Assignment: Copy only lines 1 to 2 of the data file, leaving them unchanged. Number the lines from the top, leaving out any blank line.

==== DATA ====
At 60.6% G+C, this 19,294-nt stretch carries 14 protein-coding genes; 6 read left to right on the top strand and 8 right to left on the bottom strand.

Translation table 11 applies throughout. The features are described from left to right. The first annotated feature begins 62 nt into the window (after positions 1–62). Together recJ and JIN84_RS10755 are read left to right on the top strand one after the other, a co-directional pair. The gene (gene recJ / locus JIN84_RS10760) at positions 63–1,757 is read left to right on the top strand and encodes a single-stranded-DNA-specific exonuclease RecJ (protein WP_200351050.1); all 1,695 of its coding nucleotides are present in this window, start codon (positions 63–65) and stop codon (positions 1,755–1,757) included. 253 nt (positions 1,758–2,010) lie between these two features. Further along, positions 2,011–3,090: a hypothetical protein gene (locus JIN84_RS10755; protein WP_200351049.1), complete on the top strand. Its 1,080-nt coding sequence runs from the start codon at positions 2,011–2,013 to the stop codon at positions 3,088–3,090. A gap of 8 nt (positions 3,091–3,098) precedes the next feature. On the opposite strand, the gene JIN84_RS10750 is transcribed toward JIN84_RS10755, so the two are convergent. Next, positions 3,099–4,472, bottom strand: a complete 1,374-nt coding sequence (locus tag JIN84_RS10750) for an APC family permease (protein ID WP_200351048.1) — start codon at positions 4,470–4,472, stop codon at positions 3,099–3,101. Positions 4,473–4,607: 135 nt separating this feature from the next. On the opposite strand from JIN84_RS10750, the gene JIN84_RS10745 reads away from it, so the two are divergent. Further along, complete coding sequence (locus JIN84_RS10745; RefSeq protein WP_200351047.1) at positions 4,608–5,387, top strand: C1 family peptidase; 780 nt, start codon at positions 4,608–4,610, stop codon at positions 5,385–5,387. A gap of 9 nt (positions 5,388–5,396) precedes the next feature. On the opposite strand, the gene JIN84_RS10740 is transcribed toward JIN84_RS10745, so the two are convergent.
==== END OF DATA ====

At 60.6% G+C, this 19,294-nt stretch carries 14 protein-coding genes; 6 read left to right on the top strand and 8 right to left on the bottom strand.

Translation table 11 applies throughout. The features are described from left to right. The first annotated feature begins 62 nt into the window (after positions 1–62). Together recJ and JIN84_RS10755 are read left to right on the top strand one after the other, a co-directional pair. The gene (gene recJ / locus JIN84_RS10760) at positions 63–1,757 is read left to right on the top strand and encodes a single-stranded-DNA-specific exonuclease RecJ (protein WP_200351050.1); all 1,695 of its coding nucleotides are present in this window, start codon (positions 63–65) and stop codon (positions 1,755–1,757) included. 253 nt (positions 1,758–2,010) lie between these two features. Further along, positions 2,011–3,090: a hypothetical protein gene (locus JIN84_RS10755; protein WP_200351049.1), complete on the top strand. Its 1,080-nt coding sequence runs from the start codon at positions 2,011–2,013 to the stop codon at positions 3,088–3,090. A gap of 8 nt (positions 3,091–3,098) precedes the next feature. On the opposite strand, the gene JIN84_RS10750 is transcribed toward JIN84_RS10755, so the two are convergent. Next, positions 3,099–4,472, bottom strand: a complete 1,374-nt coding sequence (locus tag JIN84_RS10750) for an APC family permease (protein ID WP_200351048.1) — start codon at positions 4,470–4,472, stop codon at positions 3,099–3,101. Positions 4,473–4,607: 135 nt separating this feature from the next. On the opposite strand from JIN84_RS10750, the gene JIN84_RS10745 reads away from it, so the two are divergent. Further along, complete coding sequence (locus JIN84_RS10745; RefSeq protein WP_200351047.1) at positions 4,608–5,387, top strand: C1 family peptidase; 780 nt, start codon at positions 4,608–4,610, stop codon at positions 5,385–5,387. A gap of 9 nt (positions 5,388–5,396) precedes the next feature. On the opposite strand, the gene JIN84_RS10740 is transcribed toward JIN84_RS10745, so the two are convergent.